If the Sixth Circuit falls in line with other decisions from other circuit courts to strike down bans on same-sex marriage, Ginsburg said there’s “no need for us to rush,” but if the appeals court upholds the ban “there will be some urgency,” according to the Associated Press.

That could be a suggestion the court is willing to deny cert in cases before the court because appeals courts have heretofore been unanimous in asserting laws against same-sex marriage are unconstitutional. If so, those denials would mean marriage equality would come to the states under those jurisdictions. As SCOTUSBlog writer and National Constitution Center adviser Lyle Denniston observes, denial of cert could quickly raise the tally of marriage equality states from 19 to 30, or as many as 35.

Goldberg said if, on the other hand, the lack of conflict among the circuits on marriage equality prompts the Supreme Court to simply hold off on a decision, the continued wait will have consequences.

“There is not the conflict between lower court decisions that the court typically prefers, nor would any of these individual decisions cause injustice to same-sex couples in those states, if the decisions stay in place,” Goldberg said. “The problem, of course, is that marriage rights are on hold or non-existent for same-sex couples in many parts of the country, and every day denies fairness and causes real harm to those couples.”

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D.C. mayor to lift all restrictions on bars, nightclubs on June 11

‘We will definitely be celebrating Pride’ next month

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Mayor Muriel Bowser announced Monday that she will fully lift capacity and other restrictions on most businesses, including restaurants and places of worship, on May 21. (Washington Blade file photo by Michael Key)

D.C. Mayor Muriel Bowser announced at a news conference on Monday that a continuing trend of significantly lower numbers of coronavirus cases and deaths in the city has enabled her to fully lift capacity and other restrictions on most businesses, including restaurants and places of worship, on May 21.

The mayor said bars and nightclubs will be allowed to increase indoor capacity from the current 25 percent to 50 percent on May 21, with all capacity restrictions for bars and nightclubs to be removed on June 11.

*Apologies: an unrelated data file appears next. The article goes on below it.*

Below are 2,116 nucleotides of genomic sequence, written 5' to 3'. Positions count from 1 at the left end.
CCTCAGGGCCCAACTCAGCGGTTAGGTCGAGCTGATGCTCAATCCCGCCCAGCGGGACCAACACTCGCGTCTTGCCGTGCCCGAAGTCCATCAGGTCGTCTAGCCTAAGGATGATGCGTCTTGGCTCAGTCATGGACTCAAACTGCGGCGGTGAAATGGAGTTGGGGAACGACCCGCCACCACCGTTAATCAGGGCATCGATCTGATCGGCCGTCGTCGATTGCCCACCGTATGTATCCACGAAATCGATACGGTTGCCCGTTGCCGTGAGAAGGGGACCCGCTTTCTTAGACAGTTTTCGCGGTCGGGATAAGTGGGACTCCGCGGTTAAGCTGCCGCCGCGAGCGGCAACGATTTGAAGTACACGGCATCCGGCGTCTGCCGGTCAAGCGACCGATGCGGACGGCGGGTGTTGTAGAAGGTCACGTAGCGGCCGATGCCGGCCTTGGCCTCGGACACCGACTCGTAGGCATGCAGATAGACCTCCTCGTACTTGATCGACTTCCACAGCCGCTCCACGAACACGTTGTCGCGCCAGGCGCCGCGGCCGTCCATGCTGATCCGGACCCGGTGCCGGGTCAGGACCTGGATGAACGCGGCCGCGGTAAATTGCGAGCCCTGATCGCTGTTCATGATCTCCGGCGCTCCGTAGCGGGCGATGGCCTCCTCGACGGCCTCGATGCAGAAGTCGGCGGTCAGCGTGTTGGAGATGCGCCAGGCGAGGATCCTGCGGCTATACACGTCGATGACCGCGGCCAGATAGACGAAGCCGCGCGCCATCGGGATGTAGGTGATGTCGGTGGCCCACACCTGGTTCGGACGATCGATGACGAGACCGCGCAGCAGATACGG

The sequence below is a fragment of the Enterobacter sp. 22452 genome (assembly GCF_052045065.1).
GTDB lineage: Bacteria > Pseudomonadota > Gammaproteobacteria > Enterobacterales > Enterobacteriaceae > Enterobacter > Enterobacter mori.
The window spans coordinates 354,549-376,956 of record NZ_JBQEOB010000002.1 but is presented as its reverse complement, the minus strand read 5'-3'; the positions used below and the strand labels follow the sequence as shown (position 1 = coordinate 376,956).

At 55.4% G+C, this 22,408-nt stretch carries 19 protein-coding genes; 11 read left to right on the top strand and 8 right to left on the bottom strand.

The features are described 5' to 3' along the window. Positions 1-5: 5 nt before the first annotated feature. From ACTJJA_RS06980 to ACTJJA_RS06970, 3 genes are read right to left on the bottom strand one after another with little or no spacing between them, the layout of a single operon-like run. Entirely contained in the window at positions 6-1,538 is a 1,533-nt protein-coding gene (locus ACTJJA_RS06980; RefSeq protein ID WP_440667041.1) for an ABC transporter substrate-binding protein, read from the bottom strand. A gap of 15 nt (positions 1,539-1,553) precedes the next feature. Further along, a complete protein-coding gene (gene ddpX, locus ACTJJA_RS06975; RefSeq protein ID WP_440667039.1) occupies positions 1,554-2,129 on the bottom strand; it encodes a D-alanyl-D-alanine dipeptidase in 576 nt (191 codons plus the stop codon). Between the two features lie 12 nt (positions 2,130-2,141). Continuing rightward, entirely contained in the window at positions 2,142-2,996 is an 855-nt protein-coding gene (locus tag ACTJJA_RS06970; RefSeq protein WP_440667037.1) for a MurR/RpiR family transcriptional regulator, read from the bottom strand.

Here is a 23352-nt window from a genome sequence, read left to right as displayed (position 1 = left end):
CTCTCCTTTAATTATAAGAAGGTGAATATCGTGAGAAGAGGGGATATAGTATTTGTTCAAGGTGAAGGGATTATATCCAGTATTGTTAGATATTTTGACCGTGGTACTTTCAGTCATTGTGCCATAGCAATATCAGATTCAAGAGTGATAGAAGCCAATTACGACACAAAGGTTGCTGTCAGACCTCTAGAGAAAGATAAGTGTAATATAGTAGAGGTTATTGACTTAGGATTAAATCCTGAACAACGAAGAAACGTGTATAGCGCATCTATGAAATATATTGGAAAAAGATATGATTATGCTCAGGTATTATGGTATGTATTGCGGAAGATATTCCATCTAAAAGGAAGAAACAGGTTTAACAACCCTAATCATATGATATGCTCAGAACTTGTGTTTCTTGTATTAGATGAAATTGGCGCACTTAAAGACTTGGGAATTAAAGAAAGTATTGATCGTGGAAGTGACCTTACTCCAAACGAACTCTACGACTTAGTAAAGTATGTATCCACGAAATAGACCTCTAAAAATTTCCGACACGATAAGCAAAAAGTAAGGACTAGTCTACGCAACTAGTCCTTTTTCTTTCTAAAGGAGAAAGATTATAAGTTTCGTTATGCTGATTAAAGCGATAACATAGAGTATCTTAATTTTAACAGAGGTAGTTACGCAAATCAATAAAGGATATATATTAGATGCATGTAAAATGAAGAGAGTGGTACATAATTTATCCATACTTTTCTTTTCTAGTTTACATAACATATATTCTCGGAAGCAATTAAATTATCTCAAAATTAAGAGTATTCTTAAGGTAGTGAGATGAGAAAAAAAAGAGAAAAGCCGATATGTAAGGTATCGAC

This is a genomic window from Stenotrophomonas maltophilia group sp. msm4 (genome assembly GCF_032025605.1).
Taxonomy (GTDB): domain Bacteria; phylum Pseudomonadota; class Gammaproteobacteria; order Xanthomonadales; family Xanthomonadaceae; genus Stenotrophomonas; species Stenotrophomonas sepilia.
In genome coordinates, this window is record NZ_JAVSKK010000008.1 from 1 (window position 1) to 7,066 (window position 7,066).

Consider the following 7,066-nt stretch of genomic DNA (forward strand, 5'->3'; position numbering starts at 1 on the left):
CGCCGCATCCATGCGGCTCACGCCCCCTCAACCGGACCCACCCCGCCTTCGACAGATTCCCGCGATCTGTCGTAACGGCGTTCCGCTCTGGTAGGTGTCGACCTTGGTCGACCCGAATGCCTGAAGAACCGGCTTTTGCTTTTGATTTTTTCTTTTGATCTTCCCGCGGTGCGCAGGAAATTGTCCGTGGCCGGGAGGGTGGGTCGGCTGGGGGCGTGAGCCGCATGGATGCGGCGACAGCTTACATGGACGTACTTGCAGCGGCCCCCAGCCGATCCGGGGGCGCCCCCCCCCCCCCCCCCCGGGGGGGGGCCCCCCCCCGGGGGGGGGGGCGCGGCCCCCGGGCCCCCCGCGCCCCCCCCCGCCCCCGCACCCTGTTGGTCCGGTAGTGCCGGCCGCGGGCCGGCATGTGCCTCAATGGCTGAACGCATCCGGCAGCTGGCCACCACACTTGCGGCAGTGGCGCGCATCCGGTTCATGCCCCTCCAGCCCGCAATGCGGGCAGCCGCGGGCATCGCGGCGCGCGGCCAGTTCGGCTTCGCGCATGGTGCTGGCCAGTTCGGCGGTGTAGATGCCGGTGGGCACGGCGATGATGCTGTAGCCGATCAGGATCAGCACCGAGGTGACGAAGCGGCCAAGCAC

The mayor’s announcement came after representatives of the city’s nightlife businesses, including the city’s gay bars and restaurants, expressed concern that D.C. had yet to lift its capacity restrictions beyond 25 percent while surrounding jurisdictions in Maryland and Virginia had already lifted most restrictions.

“On May 21, restrictions on public and commercial activity, including capacity limits, types of activities, and time restrictions, will be lifted,” the mayor’s directive says.

It says restrictions for bars and nightclubs would continue at a 50 percent capacity from May 21 through June 11. The directive says restrictions for large sports and entertainment venues would also continue from May 21 to June 11, which includes a requirement such events apply for a waiver of the restrictions on a case-by-case basis.

“On June 11, capacity limits and restrictions will be lifted on those venues that cannot fully reopen on May 21,” the directive says.

In response to a question at the news conference, Bowser said the June 11 date would essentially end all restrictions on nightclubs and bars, including the current requirement that they close at midnight rather than the pre-epidemic closing times of 2 a.m. on weekdays and 3 a.m. on weekends.

In a development that could have a major impact on plans for D.C.’s LGBTQ Pride events, the mayor’s revised health directive announced on Monday includes the lifting of all capacity restrictions on large outdoor and indoor sports and entertainment events beginning on June 11.

That change would remove restrictions that have, up until now, prevented D.C.’s Capital Pride Alliance from holding its annual Pride Parade and Festival in June during Pride Month.

Capital Pride Executive Director Ryan Bos told the Washington Blade shortly after the mayor’s announcement that Capital Pride is assessing its options for expanding its current plans for in-person events in June.

“We will definitely be celebrating Pride in June,” Bos said. “We just received this information as well. So, we will be getting further information,” he said. “We have not been informed that they will be issuing any permits yet, so at this time we are moving forward with our original plans for doing things.”

Bos was referring to a city requirement for obtaining permits for street closings and use of other public spaces for events such as a parade or street festival. He said existing plans, among other things, call for an informal parade of cars and other vehicles on June 12 that will drive throughout the city to view homes and businesses that will be decorated with Pride displays such as signs, photos, and other symbols of Pride.